Posted on 9th June 2015
As we head into summer, people are getting prepared for a jam-packed few months of festivals, sporting events, concerts and of course holidays, however this can be a prime time for fraudsters.
Derbyshire Constabulary is teaming up with Get Safe Online to urge consumers to be careful around this time of year in light of new figures from the National Fraud Intelligence Bureau (NFIB).
The report revealed that 33% of crime reports that related to ticket fraud in 2014 happened in the months May, June and July. This is largely due to the number of UK festivals and high-profile concerts taking place during these months, giving ticket fraudsters far more opportunities to strike.
Although overall levels of ticket fraud have dipped 11% since 2013, a staggering total of £3.35 million was still lost to ticket fraud in 2014, with victims losing on average £250 each. In 2014 there was also a 6% rise in teenagers being targeted by ticket scams, going hand in hand with an increase of social media sites being used by suspects to facilitate ticket fraud.
Tony Neate, CEO of Get Safe Online said: "It can sometimes be tempting to buy from sources other than official websites if you're desperate to get tickets to see your favourite band this summer. Unfortunately, the nature of ticket fraud means the higher the demand for an event, the higher number of potential victims the fraudsters can target.
"Contact via the internet is ideal for these criminals as they are able to use pre-existing websites or fan forums to help them appear legitimate, or in fact mimic genuine websites to help them dupe their victims into handing over money.
"E-ticketing fraud is also an increasing threat. Although convenient for people, it is much easier for offenders to copy and sell multiple tickets that you think are genuine, yet when you attend the event, the ticket is no longer valid as someone has already been submitted. Unfortunately, as these stats highlight, we are seeing more and more cases of teenagers falling victim, stressing the importance of making sure children are aware of these sorts of scams from a young age."
Detective Inspector Rob King, Head of the Derbyshire Economic Crime Unit added: "Although overall levels of ticket fraud has fallen, more younger people are becoming victims of this crime as social media becomes more central when selling tickets.
"Thankfully there are many steps that can be taken to help to protect you against ticket fraudsters, such as ensuring that tickets are only purchased from a venue box office, official agent or reputable website, and the website is genuine and secure.
"Always double check all details of your ticket purchase before confirming payment, and remember, paying by credit card offers you greater protection against fraudsters.
"If you are unsure and a deal sounds too good to be true, it probably is. Listen to your instincts and protect yourself from cyber criminals."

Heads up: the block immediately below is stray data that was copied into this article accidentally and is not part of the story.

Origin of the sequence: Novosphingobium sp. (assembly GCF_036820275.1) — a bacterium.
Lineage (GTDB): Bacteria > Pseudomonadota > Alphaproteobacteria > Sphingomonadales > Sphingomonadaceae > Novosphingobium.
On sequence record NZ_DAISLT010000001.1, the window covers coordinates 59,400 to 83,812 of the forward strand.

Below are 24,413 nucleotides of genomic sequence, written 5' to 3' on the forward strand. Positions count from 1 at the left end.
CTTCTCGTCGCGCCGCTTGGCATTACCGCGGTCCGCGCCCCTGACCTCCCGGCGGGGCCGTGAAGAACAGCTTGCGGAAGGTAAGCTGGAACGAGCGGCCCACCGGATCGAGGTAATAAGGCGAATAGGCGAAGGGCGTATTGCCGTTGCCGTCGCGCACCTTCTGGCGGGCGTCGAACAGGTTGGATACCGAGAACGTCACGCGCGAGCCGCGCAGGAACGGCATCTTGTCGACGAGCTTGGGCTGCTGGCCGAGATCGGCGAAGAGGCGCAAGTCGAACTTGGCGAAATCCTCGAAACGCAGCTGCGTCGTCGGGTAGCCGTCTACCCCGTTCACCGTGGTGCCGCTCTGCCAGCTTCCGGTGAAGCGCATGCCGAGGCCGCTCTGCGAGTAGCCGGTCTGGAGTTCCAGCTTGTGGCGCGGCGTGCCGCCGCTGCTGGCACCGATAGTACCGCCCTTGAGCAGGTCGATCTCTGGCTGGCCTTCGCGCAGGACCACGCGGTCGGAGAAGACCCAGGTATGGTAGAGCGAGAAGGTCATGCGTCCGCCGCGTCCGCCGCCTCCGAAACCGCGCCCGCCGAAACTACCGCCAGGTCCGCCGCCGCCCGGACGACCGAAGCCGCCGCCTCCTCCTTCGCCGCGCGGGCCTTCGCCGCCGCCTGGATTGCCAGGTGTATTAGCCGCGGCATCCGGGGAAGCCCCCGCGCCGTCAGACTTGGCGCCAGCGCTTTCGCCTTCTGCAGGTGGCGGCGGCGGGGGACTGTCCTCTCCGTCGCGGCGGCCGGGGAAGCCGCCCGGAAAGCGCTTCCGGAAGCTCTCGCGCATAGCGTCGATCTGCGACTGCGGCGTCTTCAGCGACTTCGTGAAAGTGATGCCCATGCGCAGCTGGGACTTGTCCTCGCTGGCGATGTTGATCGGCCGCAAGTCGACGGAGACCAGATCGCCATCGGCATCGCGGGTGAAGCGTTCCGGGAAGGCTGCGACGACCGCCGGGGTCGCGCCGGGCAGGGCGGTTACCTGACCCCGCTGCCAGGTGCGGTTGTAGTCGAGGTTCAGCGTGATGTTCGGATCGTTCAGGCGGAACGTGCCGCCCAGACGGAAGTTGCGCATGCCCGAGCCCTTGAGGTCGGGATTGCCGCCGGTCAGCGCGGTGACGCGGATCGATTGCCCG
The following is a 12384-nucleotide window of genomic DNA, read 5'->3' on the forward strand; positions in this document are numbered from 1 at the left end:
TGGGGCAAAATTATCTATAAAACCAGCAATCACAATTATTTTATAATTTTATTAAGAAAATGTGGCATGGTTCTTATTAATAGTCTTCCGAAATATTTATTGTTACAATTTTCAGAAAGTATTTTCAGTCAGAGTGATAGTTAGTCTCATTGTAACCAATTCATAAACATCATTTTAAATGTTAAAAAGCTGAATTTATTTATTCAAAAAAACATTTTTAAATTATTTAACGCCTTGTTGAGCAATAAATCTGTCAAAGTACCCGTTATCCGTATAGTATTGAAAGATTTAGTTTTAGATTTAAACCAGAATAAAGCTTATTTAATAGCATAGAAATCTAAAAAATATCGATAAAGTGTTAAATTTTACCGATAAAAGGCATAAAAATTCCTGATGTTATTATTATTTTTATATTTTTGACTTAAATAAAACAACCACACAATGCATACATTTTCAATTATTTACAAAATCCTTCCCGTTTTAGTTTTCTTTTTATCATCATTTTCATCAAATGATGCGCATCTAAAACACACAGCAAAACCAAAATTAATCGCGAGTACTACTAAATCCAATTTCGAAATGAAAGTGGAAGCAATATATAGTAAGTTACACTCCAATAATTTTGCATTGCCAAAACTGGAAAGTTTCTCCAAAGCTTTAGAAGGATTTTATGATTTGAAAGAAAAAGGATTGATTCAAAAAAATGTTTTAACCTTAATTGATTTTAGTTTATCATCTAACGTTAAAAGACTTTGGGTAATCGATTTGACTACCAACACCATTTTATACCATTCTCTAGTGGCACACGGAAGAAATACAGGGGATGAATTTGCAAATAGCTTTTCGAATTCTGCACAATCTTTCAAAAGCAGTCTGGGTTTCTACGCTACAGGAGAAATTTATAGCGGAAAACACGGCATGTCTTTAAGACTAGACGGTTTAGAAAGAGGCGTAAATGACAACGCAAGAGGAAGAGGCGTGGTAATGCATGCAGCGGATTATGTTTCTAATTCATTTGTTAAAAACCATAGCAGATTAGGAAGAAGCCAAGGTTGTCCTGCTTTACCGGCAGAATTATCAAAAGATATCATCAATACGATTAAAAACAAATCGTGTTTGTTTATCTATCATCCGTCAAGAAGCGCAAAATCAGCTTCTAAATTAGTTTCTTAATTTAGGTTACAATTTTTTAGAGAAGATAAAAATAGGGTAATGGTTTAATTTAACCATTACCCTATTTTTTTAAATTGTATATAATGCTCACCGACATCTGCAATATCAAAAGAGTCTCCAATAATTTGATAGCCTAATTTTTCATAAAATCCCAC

Other crime prevention advice includes:
- Do not reply to unsolicited emails from sellers you don't recognise;
- Before entering payment card details on a website, ensure that the link is secure, in three ways:
- There should be a padlock symbol in the browser window frame, which appears when you attempt to log in or register. Be sure that the padlock is not on the page itself ... this will probably indicate a fraudulent site.
- The web address should begin with 'https://'. The 's' stands for 'secure'.
- If using the latest version of your browser, the address bar or the name of the site owner will turn green.
- Ensure any third-party payment services (such as WorldPay) are secure before you make your payment
- Safeguard and remember the password you have chosen for the extra verification services used on some websites, such as Verified by Visa
- In the event that you choose to buy tickets from an individual (for example on eBay), never transfer the money directly into their bank account but use a secure payment site such as PayPal, where money is transferred between two electronic accounts
- Always log out of sites into which you have logged in or registered details. Simply closing your browser is not enough to ensure privacy
- Keep receipts
- Check credit card and bank statements carefully after ticket purchase to ensure that the correct amount has been debited, and also that no fraud has taken place as a result of the transaction
- Ensure you have effective and updated internet security software and firewall running before you go online
- Watch out for e-ticketing fraud, whereby offenders can sell multiple tickets online that appear legitimate yet when you attend the event, the ticket is invalid as someone has already been admitted
If you think you have been a victim of fraud you should report it to Action Fraud, the UK's national fraud reporting centre by calling 0300 123 20 40 or by visiting www.actionfraud.police.uk. For further advice on how to stay safe online go to www.GetSafeOnline.org